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I have a class 'A' that overrides the + operator, and a subclass 'B'.

I want to inherit 'A's + operator but instead of returning type A I want to return type B.

How can I go about doing this? I tried calling the parent's operator from B and casting the result to an A object but it won't let me cast a parent to a child

Can my + operator somehow return a generic 'A' pointer or something?

share|improve this question
Could you provide the signature of the + operator? – Chris Frederick Sep 30 '11 at 19:19

I frequently see it done in the following way:

class A {
    int a;
    A(int rhs) :a(rhs) {} 
    A& operator+=(const A& rhs) {a+=rhs.a; return *this} 
    A operator+(const A& rhs) {return a+rhs.a;} 

class B : public A {
    int b;
    B(const B& rhs) :A(rhs), b(rhs.b) {}
//                               VVVVVVVVVVVVVVVVVV
    B& operator+=(const B& rhs) {A::operator+=(rhs); b+=rhs.b; return *this;}
    B operator+(const B& rhs) {return B(*this)+=rhs;}
share|improve this answer

It could - no technical reason it couldn't - it just violates some expectations when using operators. So if this is code for yourself, go for it, but if it's going to be read or used by other people, I'd reconsider for the following reasons:

  1. Expected behaviour is that operators like += and *= return a reference to the object they were called on after modifying that object. Operators like + and * return a new object (they pretty much have to, as the implication is that the object they're called on isn't changed). They don't return a pointer to a new object because:
  2. No one expects them to, so they won't think to delete an object they get back from an operator, which will cause memory leaks, and:
  3. You can't chain operators that return pointers; an expression like MyClass a = b + c + d; won't work, because the return type (MyClass*) won't match the argument type you need to pass into the operator (probably const MyClass&).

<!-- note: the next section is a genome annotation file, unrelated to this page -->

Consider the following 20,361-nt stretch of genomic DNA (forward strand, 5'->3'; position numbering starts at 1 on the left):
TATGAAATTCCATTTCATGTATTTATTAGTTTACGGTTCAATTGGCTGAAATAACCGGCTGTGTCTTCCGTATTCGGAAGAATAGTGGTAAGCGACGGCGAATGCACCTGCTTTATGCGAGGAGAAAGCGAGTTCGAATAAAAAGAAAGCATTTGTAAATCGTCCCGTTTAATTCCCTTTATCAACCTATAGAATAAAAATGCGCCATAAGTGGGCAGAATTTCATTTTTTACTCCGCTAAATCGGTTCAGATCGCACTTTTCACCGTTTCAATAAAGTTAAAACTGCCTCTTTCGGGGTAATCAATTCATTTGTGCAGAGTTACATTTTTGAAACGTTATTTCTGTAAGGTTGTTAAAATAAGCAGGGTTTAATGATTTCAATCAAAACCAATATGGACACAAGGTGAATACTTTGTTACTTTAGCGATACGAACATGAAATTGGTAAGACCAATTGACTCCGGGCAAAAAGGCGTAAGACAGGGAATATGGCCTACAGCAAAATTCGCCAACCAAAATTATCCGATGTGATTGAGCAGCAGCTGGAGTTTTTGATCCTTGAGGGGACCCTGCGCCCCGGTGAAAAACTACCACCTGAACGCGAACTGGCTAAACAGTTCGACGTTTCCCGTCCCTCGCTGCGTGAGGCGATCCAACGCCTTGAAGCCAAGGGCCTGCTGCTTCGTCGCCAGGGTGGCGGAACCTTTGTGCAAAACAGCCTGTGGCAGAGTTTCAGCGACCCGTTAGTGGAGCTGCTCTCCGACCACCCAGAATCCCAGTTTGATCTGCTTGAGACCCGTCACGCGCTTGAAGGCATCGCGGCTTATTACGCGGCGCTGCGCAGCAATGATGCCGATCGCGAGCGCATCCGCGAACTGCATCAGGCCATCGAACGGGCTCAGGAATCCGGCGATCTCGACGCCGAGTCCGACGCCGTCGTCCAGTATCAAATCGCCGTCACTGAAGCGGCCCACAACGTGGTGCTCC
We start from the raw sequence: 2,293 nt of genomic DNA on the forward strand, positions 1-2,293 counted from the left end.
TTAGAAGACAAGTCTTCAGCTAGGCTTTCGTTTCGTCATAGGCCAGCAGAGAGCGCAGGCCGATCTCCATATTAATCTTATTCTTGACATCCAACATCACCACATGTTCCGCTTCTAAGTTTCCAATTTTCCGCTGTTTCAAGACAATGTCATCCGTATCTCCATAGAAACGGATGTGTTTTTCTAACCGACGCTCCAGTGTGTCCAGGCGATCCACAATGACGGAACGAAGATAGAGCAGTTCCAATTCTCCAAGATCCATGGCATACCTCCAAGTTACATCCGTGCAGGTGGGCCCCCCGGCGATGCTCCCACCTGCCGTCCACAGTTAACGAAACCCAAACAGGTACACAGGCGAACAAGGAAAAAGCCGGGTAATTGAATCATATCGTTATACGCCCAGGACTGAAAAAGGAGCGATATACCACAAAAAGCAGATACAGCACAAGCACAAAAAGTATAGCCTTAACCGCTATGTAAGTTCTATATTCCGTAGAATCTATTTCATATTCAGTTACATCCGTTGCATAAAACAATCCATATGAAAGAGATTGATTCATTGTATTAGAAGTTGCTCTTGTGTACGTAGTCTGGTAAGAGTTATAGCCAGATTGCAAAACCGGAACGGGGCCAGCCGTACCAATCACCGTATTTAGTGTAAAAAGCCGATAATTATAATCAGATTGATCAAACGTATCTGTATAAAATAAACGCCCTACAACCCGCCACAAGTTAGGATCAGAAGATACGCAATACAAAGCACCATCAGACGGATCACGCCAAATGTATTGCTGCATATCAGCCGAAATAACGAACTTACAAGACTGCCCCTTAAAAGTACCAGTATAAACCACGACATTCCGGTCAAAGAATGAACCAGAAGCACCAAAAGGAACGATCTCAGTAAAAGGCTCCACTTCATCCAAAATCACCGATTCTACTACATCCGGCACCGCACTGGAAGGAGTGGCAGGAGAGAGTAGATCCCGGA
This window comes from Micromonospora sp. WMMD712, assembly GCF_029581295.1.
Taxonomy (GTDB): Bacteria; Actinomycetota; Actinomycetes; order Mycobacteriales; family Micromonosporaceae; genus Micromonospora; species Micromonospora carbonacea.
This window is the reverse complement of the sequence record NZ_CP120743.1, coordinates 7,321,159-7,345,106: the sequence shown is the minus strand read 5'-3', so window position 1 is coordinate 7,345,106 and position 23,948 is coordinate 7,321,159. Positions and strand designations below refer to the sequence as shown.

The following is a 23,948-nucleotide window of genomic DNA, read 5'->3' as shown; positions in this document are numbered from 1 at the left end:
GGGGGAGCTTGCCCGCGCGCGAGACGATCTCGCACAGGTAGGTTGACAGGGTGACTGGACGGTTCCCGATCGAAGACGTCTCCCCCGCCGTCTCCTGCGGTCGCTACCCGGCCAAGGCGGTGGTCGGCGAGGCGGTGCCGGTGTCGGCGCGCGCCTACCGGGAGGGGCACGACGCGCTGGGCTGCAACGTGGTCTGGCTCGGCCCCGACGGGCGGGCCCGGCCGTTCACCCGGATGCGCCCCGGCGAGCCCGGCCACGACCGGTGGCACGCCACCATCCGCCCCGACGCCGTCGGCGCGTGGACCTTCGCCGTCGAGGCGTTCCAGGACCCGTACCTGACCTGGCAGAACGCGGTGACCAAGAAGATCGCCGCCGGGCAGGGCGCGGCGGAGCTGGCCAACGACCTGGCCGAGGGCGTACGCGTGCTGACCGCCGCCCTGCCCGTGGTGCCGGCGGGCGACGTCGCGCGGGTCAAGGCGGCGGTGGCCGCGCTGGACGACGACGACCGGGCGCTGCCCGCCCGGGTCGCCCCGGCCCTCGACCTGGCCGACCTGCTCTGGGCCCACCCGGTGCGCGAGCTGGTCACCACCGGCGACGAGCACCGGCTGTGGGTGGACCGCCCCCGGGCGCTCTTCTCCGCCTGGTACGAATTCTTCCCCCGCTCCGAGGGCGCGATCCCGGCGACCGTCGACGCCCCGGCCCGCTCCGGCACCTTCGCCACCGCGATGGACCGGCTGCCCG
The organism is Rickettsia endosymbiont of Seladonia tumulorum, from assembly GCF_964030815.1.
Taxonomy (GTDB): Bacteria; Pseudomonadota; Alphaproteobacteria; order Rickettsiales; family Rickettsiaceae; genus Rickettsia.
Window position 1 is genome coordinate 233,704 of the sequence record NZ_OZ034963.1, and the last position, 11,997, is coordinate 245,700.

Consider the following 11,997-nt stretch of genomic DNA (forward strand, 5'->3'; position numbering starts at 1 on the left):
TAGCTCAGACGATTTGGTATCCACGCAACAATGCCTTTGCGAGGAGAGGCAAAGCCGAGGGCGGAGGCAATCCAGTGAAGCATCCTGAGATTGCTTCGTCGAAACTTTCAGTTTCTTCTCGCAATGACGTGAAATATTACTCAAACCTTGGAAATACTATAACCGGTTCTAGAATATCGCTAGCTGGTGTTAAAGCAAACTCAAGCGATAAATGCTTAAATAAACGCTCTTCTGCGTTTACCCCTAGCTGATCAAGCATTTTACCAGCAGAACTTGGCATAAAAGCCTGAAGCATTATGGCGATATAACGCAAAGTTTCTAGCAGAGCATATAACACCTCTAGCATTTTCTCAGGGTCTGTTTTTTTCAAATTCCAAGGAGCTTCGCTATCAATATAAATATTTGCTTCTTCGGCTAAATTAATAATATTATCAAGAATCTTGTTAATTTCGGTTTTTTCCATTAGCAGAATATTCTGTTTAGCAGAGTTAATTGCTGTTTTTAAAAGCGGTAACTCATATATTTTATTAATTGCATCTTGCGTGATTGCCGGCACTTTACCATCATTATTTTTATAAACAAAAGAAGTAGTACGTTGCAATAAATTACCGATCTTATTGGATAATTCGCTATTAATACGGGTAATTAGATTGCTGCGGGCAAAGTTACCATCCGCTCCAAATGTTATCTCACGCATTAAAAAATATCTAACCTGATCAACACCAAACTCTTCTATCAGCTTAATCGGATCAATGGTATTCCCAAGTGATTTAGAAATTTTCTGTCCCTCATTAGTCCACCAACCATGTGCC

4. Returning a reference to a new object lets you work around #3, and still supports polymorphism, but you're still stuck with #2, and that's the worse of the pair. The same applies to overloading the operator to take either a pointer or a reference.

Ultimately, just do whatever makes life easiest for whoever's going to be using the code - and if it's just you, you can do anything you want. Just be careful if it's going to fall into other people's hands, because they will make assumptions.

Hope this helps!

Edit: An example that returns a reference to a new object:

A& A::operator + (const A& other) const
    A* temp = new A(); // <- This is why it's a potential memory leak
    /* Do some stuff */
    return *temp;

But, having had a little more time to think about this, I'd propose an alternative: Define an = operator for B that takes an A as its argument. Then you could do things like this:

B b1;
B b2;
B b3 = b1 + b2;

And it wouldn't matter that b1 + b2 returned an A, because it was converted back to a B during the =. If this works for you, I'd recommend it above any other method, as it lets all the operators have expected behaviours.

share|improve this answer
Can you give some sample code to how returning a generic reference would work? – James Sep 30 '11 at 19:07
@James - Just put up some example code for you. And another suggestion, which I'd recommend over any of my previous thoughts. Cheers! – Xavier Holt Sep 30 '11 at 20:04
Another option is to return a type that hides the polymorphism in a member variable of pointer type. This type then acts polymorhpically, but can be returned by value. auto_ptr/unique_ptr/scoped_ptr/shared_ptr are close, but they try to act like pointers. A custom smart pointer could act like the object. – Ben Voigt Sep 30 '11 at 20:06

The simplest way to solve this problem is to implement operator+ in terms of operator+=. So roughly:

A::operator+=(const A& right) { /* stuff */ }
B::operator+=(const B& right) { static_cast<A&>(*this) += right; /* stuff */ }
operator+(B left, const B& right) { return B += right; }
share|improve this answer
This is interesting, but could it be done the other way around, instead? By implementing += in terms of +. The current version has the unexpected property that left + right changes the value left. I'd like it better than my suggestions if it weren't for that... – Xavier Holt Sep 30 '11 at 20:07
@XavierHolt: left is a copy. So it does not matter that it gets changed because the caller will never see the change. – Zan Lynx Sep 30 '11 at 20:13
@Zan - Aha! Missed that. This is pretty clever, then. – Xavier Holt Sep 30 '11 at 20:20
@Xavier Holt In fact this is the C++ canonical way to implement + and += (for reasons already mention in an above comment). – Mark B Sep 30 '11 at 20:25

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